Nick Shaxson ■ Secret tax report on Glencore withheld by EIB – why?
From Christian Aid, a press release aimed concerning possible tax evasion in Zambia, and aimed at UK Chancellor George Osborne:
Christian Aid is appealing to George Osborne to help secure the release of a report by the European Investment Bank on whose Board of Governors he sits.
The charity has written to the Chancellor about the European Investment Bank’s formal refusal to publish its report into allegations that a mining company controlled by multinational Glencore evaded tax in Zambia, one of the world’s poorest countries.
In refusing to publish the secret report, the Bank’s top managers have refused to follow the advice of their own Complaints Mechanism, which argued that it should publish a redacted version.
The Bank, which is owned by the UK and other EU members, is now proposing to make its ‘transparency’ policy still more secretive, apparently to avoid similar challenges in future.
Joseph Stead, Senior Economic Justice Adviser at Christian Aid, said: “This is a scandal. The Bank is suppressing the publication on a report on a matter of significant public interest, both in Europe and in Africa: did a Glencore-controlled company evade tax or not?
“Christian Aid has today written to George Osborne, asking him to use his power as a member of the Bank’s Board of Governors to help overturn this absurd decision and ensure that the Bank’s new transparency policy makes the organisation less, not more secretive.”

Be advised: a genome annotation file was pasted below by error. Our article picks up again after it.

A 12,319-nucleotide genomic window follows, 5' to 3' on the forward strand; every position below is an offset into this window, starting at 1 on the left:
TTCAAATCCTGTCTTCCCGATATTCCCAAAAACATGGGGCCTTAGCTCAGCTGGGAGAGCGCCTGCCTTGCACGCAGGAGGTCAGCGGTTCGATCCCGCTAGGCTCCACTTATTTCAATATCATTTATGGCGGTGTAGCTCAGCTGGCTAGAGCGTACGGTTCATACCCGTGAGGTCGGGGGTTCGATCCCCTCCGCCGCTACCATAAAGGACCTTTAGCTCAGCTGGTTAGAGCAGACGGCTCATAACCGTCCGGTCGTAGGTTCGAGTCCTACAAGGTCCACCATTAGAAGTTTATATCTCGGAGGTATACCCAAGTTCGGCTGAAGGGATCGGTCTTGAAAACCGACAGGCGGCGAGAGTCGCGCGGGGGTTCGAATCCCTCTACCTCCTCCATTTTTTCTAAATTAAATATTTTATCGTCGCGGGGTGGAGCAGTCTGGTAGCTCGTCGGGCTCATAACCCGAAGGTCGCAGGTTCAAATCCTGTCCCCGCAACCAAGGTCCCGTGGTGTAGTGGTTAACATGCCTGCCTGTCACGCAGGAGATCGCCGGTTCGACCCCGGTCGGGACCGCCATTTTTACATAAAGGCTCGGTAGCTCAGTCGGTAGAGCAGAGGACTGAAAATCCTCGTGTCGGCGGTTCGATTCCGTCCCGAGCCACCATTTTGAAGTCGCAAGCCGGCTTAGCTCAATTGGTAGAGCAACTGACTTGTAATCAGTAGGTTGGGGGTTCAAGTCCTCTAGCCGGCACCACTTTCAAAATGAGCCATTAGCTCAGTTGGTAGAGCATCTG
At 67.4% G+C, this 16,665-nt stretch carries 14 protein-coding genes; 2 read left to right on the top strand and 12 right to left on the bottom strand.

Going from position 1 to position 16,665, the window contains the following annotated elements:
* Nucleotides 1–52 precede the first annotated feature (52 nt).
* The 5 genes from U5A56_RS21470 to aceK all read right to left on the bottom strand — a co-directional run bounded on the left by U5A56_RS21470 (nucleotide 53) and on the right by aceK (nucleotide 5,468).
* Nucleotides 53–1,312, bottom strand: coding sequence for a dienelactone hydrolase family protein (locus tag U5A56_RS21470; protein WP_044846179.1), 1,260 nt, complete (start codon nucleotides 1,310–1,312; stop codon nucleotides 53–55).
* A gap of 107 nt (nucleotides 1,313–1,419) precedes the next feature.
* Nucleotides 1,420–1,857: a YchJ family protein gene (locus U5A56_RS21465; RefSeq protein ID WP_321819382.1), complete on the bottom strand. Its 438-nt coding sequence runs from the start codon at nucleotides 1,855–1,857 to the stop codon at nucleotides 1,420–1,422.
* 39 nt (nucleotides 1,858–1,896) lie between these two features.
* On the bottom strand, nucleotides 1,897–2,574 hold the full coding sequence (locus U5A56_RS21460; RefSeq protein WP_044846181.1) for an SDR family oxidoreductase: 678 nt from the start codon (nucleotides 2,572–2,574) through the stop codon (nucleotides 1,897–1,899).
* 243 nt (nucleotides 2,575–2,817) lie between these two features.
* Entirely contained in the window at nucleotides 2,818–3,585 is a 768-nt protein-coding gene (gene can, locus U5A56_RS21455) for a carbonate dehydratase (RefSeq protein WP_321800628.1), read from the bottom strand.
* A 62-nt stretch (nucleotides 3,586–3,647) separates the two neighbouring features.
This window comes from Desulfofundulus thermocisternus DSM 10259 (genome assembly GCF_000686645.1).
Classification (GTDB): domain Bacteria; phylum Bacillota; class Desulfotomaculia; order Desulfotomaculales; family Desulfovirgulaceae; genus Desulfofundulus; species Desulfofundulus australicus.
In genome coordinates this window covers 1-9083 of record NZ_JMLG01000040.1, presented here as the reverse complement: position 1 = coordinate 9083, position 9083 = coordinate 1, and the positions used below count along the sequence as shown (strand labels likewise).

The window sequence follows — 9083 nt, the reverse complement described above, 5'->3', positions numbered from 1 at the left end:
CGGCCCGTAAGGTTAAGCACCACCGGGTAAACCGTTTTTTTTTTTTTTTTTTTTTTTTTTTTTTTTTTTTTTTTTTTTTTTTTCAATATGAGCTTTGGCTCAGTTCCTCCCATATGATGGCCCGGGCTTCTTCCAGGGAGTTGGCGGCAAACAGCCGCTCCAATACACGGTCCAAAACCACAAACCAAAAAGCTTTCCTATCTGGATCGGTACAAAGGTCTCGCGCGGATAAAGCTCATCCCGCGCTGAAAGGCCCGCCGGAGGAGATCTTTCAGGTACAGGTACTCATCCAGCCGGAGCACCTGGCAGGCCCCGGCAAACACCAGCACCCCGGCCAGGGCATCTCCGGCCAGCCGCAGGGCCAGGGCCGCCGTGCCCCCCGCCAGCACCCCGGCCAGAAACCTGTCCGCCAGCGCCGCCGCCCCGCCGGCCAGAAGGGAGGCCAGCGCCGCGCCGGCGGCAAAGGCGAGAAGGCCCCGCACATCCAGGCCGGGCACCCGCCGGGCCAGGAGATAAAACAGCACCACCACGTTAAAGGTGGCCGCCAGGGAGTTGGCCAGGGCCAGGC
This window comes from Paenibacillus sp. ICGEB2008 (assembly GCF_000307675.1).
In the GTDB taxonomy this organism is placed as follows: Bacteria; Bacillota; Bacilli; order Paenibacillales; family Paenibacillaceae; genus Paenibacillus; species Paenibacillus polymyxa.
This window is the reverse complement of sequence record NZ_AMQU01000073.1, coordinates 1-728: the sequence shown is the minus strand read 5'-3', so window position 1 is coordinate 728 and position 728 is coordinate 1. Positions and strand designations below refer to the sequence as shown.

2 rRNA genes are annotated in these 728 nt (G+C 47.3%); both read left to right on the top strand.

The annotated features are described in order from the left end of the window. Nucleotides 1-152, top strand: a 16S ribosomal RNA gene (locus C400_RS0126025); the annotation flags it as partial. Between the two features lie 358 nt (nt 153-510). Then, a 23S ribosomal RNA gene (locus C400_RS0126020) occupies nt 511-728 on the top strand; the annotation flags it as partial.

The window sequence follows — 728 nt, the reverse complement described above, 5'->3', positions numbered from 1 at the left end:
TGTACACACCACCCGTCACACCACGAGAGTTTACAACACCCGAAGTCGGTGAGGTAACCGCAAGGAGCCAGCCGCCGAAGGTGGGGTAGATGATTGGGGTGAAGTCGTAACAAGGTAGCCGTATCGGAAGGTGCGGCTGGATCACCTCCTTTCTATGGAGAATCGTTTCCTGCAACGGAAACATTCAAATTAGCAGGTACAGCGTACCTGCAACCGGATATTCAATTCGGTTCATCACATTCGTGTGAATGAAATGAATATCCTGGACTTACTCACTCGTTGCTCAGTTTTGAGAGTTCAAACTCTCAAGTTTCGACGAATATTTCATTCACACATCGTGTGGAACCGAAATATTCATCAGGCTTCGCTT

When the UK hosted G8 countries’ summit meeting last summer, Mr Osborne joined Prime Minister David Cameron in stressing the huge importance of tax and transparency for people everywhere. In an article published at the time, Mr Osborne promised “action to help developing countries collect tax that is due to them”.
He said: “We will champion a new agenda of transparency and accountability in developing countries. With the authority that comes from meeting our international commitments on aid, Britain is well placed to tackle the causes, not just the symptoms of poverty, such as corruption and lack of transparency. As part of this work, we are clear that the developed world must lead by example.”
Christian Aid’s Joseph Stead said: “We hope that Mr Osborne will lead the way on reversing the EIB’s secretive approach. The Bank should at the very least follow the advice of its own Complaints Mechanism colleagues, who investigated Christian Aid’s complaint and recommended publication of the report in redacted form.
“The UK and other EU governments own the EIB. It is time that they dragged the Bank into the light, so people can find out more about the projects to which it lends – including whether those involved pay their taxes. In 2013 alone, the Bank lent 75 billion Euros to infrastructure projects including motorways and power stations in Europe and beyond – so it affects the lives of millions.”
According to the 2013 Aid Transparency Index, the EIB is already more secretive than most other multilateral organisations. The Index rated it as ‘poor’ – one rung above the worst rating of ‘very poor’, as part of an assessment of 60 organisations.
For more information please contact Rachel Baird at Christian Aid on 00 44 (0)207 523 2446 or [email protected]
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